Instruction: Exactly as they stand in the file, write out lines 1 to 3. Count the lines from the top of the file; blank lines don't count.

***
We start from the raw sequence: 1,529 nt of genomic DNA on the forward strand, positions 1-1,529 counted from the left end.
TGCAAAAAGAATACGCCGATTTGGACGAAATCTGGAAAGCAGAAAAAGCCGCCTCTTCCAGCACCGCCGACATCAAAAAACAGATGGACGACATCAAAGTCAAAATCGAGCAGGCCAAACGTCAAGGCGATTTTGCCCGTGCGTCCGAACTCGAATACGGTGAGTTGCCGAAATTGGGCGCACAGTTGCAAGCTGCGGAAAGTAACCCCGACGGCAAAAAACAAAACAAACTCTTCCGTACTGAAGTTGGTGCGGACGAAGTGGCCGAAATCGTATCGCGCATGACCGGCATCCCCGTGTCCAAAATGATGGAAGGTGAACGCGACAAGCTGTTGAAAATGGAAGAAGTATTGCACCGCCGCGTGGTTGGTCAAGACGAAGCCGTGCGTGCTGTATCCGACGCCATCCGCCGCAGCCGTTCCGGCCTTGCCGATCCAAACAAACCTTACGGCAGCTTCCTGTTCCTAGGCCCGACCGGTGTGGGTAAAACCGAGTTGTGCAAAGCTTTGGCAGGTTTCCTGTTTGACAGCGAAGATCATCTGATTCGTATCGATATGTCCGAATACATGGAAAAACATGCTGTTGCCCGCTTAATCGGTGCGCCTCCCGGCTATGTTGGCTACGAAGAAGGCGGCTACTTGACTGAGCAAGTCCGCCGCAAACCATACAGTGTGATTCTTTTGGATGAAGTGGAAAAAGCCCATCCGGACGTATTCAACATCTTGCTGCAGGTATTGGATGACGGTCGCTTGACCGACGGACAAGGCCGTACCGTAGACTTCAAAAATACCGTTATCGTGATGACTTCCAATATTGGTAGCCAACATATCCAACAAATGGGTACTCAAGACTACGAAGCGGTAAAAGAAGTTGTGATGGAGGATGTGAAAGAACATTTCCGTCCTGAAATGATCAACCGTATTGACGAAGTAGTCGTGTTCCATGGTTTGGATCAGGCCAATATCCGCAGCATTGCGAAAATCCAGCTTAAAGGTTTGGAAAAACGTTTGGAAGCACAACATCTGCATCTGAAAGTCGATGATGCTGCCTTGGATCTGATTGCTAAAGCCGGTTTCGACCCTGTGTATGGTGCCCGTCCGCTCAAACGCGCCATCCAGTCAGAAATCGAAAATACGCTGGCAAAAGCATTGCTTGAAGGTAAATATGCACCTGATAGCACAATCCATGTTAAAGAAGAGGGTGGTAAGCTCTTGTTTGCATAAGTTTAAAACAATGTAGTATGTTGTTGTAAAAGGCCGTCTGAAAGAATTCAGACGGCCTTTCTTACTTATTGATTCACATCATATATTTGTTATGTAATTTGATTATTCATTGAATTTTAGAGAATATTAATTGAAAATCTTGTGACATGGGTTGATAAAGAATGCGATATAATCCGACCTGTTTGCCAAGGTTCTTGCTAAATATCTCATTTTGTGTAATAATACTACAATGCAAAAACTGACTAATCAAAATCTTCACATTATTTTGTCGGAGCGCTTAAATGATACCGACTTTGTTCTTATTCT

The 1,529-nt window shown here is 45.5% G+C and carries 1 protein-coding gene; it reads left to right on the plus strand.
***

We start from the raw sequence: 1,529 nt of genomic DNA on the forward strand, positions 1-1,529 counted from the left end.
TGCAAAAAGAATACGCCGATTTGGACGAAATCTGGAAAGCAGAAAAAGCCGCCTCTTCCAGCACCGCCGACATCAAAAAACAGATGGACGACATCAAAGTCAAAATCGAGCAGGCCAAACGTCAAGGCGATTTTGCCCGTGCGTCCGAACTCGAATACGGTGAGTTGCCGAAATTGGGCGCACAGTTGCAAGCTGCGGAAAGTAACCCCGACGGCAAAAAACAAAACAAACTCTTCCGTACTGAAGTTGGTGCGGACGAAGTGGCCGAAATCGTATCGCGCATGACCGGCATCCCCGTGTCCAAAATGATGGAAGGTGAACGCGACAAGCTGTTGAAAATGGAAGAAGTATTGCACCGCCGCGTGGTTGGTCAAGACGAAGCCGTGCGTGCTGTATCCGACGCCATCCGCCGCAGCCGTTCCGGCCTTGCCGATCCAAACAAACCTTACGGCAGCTTCCTGTTCCTAGGCCCGACCGGTGTGGGTAAAACCGAGTTGTGCAAAGCTTTGGCAGGTTTCCTGTTTGACAGCGAAGATCATCTGATTCGTATCGATATGTCCGAATACATGGAAAAACATGCTGTTGCCCGCTTAATCGGTGCGCCTCCCGGCTATGTTGGCTACGAAGAAGGCGGCTACTTGACTGAGCAAGTCCGCCGCAAACCATACAGTGTGATTCTTTTGGATGAAGTGGAAAAAGCCCATCCGGACGTATTCAACATCTTGCTGCAGGTATTGGATGACGGTCGCTTGACCGACGGACAAGGCCGTACCGTAGACTTCAAAAATACCGTTATCGTGATGACTTCCAATATTGGTAGCCAACATATCCAACAAATGGGTACTCAAGACTACGAAGCGGTAAAAGAAGTTGTGATGGAGGATGTGAAAGAACATTTCCGTCCTGAAATGATCAACCGTATTGACGAAGTAGTCGTGTTCCATGGTTTGGATCAGGCCAATATCCGCAGCATTGCGAAAATCCAGCTTAAAGGTTTGGAAAAACGTTTGGAAGCACAACATCTGCATCTGAAAGTCGATGATGCTGCCTTGGATCTGATTGCTAAAGCCGGTTTCGACCCTGTGTATGGTGCCCGTCCGCTCAAACGCGCCATCCAGTCAGAAATCGAAAATACGCTGGCAAAAGCATTGCTTGAAGGTAAATATGCACCTGATAGCACAATCCATGTTAAAGAAGAGGGTGGTAAGCTCTTGTTTGCATAAGTTTAAAACAATGTAGTATGTTGTTGTAAAAGGCCGTCTGAAAGAATTCAGACGGCCTTTCTTACTTATTGATTCACATCATATATTTGTTATGTAATTTGATTATTCATTGAATTTTAGAGAATATTAATTGAAAATCTTGTGACATGGGTTGATAAAGAATGCGATATAATCCGACCTGTTTGCCAAGGTTCTTGCTAAATATCTCATTTTGTGTAATAATACTACAATGCAAAAACTGACTAATCAAAATCTTCACATTATTTTGTCGGAGCGCTTAAATGATACCGACTTTGTTCTTATTCT

The 1,529-nt window shown here is 45.5% G+C and carries 1 protein-coding gene; it reads left to right on the plus strand.